by Pat Daneman
There’s no more work to be done in this weather. Come inside.
Turn the radio on; let it play all winter. Reacquaint yourself
with the feel of your head uncovered. Take your wool sweater
from the doorknob—button in. What is that song
that always makes you smile? Words that taste like ice
cream on your tongue. What is that melody that always
makes you turn the radio up loud? Music with hills in it,
sunflowers, open gates. How you and she used to dance.
You in your socks, slipping on the linoleum,
she with eyes closed, fingertips matched to yours.
Who was she? Now and then you thought you knew.
Now and then you’d be sharing a pot of tea, laughing
at a newspaper story and she would do something
with her hand or a tilt of her head and become unfamiliar,
exciting. Why do beds insist on being made? Yesterday
you bent to lift a blanket from the floor. Something caught
your eye. Cocooned in feathery dust, almost unreachable, one
of her earrings, gold, in the shape of a star. You can picture her
wearing it, can’t remember if she’d ever said it was lost.
by Pat Daneman
Every star is a ghost, the new moon
a more recent ghost. The river
is a ghost because there has been
no rain since summer. It wears
a necklace of fish bones, the stench
of our sins. We raise our forks and fill
our mouths with ghosts. We raise
our glasses and drink them full
of ghosts. After the meal
we send the children outside;
the door bangs against the slow legs
of the ghosts who follow them.
Old and newborn ghosts look down
on our gray heads, spotted hands,
fingers too frail for their heavy rings.
Matches hiss, smoke spools
to the ceiling. We pass the jug
around again. The ghosts
of all the dogs we remember
from childhood nuzzle our feet,
nose the carpet for scraps.
by Pat Daneman
His early love for her
was like a piece of dark,
heavy furniture. It took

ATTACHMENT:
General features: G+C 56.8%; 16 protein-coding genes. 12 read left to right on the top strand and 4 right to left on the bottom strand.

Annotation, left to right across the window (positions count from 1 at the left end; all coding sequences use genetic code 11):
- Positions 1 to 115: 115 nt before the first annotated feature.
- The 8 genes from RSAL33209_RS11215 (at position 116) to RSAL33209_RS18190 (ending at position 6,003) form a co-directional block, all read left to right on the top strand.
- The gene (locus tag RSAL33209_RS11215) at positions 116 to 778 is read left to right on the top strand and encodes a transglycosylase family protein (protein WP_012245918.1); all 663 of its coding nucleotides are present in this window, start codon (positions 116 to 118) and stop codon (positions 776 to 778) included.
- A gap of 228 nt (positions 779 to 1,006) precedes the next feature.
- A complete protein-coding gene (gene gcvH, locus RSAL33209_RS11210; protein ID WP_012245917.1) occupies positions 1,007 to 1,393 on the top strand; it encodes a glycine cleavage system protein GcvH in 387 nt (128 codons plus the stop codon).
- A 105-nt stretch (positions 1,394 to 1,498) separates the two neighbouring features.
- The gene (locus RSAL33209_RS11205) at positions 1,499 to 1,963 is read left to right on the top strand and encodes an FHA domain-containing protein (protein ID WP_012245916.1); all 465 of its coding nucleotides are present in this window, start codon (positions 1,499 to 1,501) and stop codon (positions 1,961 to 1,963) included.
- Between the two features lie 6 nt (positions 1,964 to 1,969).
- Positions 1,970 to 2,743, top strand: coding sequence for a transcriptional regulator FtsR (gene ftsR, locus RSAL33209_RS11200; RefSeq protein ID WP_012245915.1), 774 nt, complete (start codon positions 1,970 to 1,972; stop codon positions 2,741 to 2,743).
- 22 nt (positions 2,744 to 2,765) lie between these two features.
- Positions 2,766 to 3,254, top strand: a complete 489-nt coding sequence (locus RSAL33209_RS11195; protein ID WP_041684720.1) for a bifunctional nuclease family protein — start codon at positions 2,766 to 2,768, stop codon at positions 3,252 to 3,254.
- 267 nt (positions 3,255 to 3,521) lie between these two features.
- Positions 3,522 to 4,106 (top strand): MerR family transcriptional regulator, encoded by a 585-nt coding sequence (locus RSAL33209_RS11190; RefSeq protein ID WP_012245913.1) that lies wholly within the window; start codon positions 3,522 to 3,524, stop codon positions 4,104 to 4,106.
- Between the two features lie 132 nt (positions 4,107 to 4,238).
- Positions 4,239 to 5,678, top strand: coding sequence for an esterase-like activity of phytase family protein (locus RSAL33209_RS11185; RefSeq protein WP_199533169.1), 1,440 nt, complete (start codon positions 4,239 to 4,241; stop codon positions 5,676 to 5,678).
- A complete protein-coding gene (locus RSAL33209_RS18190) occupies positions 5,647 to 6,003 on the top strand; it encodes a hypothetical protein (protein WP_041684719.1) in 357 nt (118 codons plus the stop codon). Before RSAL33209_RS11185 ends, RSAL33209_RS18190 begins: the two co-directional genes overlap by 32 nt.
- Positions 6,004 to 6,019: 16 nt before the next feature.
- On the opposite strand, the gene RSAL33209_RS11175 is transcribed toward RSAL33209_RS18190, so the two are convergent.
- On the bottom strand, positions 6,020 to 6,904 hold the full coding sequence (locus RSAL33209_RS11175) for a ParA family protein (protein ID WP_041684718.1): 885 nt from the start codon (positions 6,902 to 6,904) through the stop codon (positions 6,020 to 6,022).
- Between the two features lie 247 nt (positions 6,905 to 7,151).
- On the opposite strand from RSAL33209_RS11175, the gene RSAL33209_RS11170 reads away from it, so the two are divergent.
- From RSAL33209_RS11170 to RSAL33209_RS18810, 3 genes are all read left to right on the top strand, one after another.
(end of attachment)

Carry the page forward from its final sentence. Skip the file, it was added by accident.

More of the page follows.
too much room and, no matter
where it was, it was always
in the way. She liked him,
too, and she liked smoking
and open-toed shoes. They married.
They stood in a rolling field
where long grass swept their shins,
and red and blue kites swept
the sky, slashing each other
like daggers. They ate oatmeal
and eggs, and later, as their joints
turned to stone, they plucked
gray hairs from their bowls
and let egg yolks harden
on their chins. Sitting
in the front of a bus one afternoon,
she saw him below, leaving
a store. He had a hand deep
in a paper bag, digging for something
he was going to eat. He felt her
looking at him and looked up,
but the glare of the sun wiped her face
from the glass. The light changed
and the bus turned the corner.
Pat Daneman’s poems have been published or are forthcoming in
the Spoon River Poetry Review, Poem, Midwest Quarterly, The
Pedestal Magazine, Blood Orange Review, RE:AL, Blood Lotus
Journal, Inkwell, and other small magazines. She has a master’s
degree in creative writing from Binghamton (NY) University and
works as a creative director in Kansas City.
On “Come Inside,” “Thanksgiving,” and “The Story”:
I wrote fiction before I wrote poetry, so many of my poems have a
strong narrative element. I start a poem as I would a story—with
a character or image that intrigues me—and then see where it goes.
I think poems need mystery to successfully engage readers.
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Apple Valley Review:
A Journal of Contemporary
Volume 3, Number 1
Copyright © 2008
by Leah Browning, Editor.
All future rights to material
published in the Apple
Valley Review are retained
by the individual authors